The Jacaranda


The Jacaranda 45.5cm x 35.5cm Original Oil on Board by Werner Filipich

“Painted after my recent trip to Grafton to attend the Jacaranda Festival I came across what was once a grand homestead situated on the side of a hill and surrounded by magnificent jacaranda trees. The sunlight was highlighting the sides of the homestead creating a contrast of bright colours.” This homestead is on the western side of Grafton just off the Gwydir Highway. The mountain range in the background is the Gibraltar range, which is a rugged steep climb up to Inverell. Every now and then, you just have to stock up on the feelings that remind you that life – and the world – is beautiful. Grafton’s Jacaranda trees are a way to plug into that sense of wonder. In mid-October and early November, the streets and parks of this Northern NSW city are transformed into something out of a dream when the Jacarandas explode in all their purple glory. There are streets after streets lined with Jacaranda Trees around Grafton. Whether you want to take a stroll, ride a bike or drive a car.

Grafton, located nearly 50 km from the coast, is a substantial and gracious rural city characterised by wide streets, elegant Victorian buildings, a superb location on the banks of the Clarence River, a sense of solidity and permanence, and a long-standing concern with civic beauty which is obvious from the 24 parks which adorn the city. The first ornamental trees were planted as early as 1874 and the city’s famous jacaranda stands, which are celebrated with an annual festival, were planted in 1907-08. The city is situated on, and divided by, the Clarence River. The Clarence with its tributaries – the Nymboida, the Orara, the Mann and the Coldstream – constitutes the largest river system on the northern New South Wales coast. It drains over two million hectares and contains over 100 islands. Grafton is the major settlement on the Clarence River and the commercial centre of an extensive agricultural and pastoral district. The fertile river flats are used for dairying, sugar cane and mixed farming. Fishing, the raising of pigs and cattle, and the processing and marketing of primary produce are also important to the local economy.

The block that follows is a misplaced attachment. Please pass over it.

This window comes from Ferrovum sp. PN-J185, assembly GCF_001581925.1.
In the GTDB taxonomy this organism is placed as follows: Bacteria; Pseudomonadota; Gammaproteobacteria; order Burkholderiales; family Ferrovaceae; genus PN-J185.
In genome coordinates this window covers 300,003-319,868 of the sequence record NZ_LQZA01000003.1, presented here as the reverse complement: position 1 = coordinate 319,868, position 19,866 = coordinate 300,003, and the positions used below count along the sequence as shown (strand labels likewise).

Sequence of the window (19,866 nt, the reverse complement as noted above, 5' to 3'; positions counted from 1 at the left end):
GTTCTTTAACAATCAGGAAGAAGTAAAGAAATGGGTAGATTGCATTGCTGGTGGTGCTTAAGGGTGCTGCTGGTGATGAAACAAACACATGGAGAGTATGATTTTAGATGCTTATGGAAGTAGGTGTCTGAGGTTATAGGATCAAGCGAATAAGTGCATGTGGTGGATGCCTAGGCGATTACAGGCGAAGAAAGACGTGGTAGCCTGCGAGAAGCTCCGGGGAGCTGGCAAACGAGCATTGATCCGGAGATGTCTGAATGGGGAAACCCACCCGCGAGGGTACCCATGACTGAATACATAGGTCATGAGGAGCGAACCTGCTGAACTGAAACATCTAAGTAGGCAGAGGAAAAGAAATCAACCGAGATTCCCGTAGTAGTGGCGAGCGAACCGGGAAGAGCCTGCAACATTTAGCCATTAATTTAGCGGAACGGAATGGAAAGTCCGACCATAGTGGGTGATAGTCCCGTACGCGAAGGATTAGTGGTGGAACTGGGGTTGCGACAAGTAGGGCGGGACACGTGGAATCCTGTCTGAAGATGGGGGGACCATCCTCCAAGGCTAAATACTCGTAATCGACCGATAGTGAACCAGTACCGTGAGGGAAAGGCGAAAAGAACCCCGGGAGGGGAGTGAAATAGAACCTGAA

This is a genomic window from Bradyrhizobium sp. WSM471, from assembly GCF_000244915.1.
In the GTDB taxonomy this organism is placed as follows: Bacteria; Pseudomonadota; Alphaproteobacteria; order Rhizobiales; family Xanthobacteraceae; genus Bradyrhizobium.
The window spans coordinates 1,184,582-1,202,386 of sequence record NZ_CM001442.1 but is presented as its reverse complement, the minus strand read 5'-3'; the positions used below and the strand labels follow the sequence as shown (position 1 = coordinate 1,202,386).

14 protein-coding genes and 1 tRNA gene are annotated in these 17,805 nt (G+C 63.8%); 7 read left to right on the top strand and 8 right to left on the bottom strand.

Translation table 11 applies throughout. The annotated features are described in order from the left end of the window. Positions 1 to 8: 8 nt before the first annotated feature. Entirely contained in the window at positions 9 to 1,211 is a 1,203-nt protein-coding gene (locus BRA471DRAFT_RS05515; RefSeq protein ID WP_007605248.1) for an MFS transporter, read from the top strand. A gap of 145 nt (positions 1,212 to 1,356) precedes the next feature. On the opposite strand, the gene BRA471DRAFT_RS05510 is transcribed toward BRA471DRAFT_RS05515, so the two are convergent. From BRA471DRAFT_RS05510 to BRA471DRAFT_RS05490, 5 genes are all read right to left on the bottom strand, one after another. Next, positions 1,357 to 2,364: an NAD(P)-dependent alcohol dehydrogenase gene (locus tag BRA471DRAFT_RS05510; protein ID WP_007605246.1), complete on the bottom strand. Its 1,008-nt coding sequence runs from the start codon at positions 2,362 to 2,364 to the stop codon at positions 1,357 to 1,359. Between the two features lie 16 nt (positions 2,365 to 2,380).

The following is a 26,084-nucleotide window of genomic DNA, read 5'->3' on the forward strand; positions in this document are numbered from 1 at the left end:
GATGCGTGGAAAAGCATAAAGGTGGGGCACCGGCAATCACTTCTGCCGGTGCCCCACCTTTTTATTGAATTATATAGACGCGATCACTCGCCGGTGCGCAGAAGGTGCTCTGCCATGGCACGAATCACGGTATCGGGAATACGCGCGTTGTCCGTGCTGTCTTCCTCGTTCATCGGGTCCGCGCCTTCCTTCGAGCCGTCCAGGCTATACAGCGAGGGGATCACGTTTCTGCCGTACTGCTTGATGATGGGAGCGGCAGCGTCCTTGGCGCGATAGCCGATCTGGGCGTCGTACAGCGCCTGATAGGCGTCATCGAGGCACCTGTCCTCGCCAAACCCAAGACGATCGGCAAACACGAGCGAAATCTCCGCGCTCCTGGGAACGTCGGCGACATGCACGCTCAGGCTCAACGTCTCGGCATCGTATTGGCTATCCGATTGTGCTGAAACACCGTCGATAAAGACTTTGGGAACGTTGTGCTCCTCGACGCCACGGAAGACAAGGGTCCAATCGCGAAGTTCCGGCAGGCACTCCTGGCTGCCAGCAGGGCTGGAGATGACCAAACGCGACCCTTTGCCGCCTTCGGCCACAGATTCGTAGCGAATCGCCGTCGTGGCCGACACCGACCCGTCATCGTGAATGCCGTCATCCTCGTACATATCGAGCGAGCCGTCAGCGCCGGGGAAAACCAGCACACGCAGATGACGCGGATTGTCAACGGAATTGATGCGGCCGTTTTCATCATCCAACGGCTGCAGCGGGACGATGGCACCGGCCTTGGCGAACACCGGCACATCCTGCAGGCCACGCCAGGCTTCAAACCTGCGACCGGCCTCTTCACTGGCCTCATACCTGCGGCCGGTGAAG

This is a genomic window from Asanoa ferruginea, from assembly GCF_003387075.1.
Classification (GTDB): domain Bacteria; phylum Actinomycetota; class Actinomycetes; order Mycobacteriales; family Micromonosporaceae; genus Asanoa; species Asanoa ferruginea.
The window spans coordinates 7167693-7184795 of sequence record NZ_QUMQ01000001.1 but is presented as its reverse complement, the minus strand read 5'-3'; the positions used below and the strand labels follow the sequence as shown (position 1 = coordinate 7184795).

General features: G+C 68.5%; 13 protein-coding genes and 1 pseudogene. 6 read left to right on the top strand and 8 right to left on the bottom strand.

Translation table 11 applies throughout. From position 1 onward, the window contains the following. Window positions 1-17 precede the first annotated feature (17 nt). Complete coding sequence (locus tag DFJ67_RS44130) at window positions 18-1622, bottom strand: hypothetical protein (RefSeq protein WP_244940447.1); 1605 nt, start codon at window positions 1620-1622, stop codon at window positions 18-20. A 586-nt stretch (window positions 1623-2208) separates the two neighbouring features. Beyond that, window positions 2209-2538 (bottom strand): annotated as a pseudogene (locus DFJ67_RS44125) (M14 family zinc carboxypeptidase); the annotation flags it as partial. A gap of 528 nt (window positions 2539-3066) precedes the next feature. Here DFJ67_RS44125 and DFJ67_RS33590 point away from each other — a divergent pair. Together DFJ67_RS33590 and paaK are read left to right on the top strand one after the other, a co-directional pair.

Werner says: “After our recent move to the hinterland area of the gold coast settling into the small but popular township, situated only 15 minutes from the famous gold coast area. Together with the additional work involved in setting up a new home, the time has come for me to get back to my passion of painting. I am now ready to reach out and explore the beautiful coastline and Hinterland of the Tweed Valley areas. Werner was born in Austria in 1943. In 1950 Werner and his parents migrated to Australia. Whilst Werner is by trade a hairdresser his great love of his new country inspired him to paint. He is mainly self-taught and is a dedicated traditionalist artist painting mainly in oils and specialising in rural and coastal scenes.

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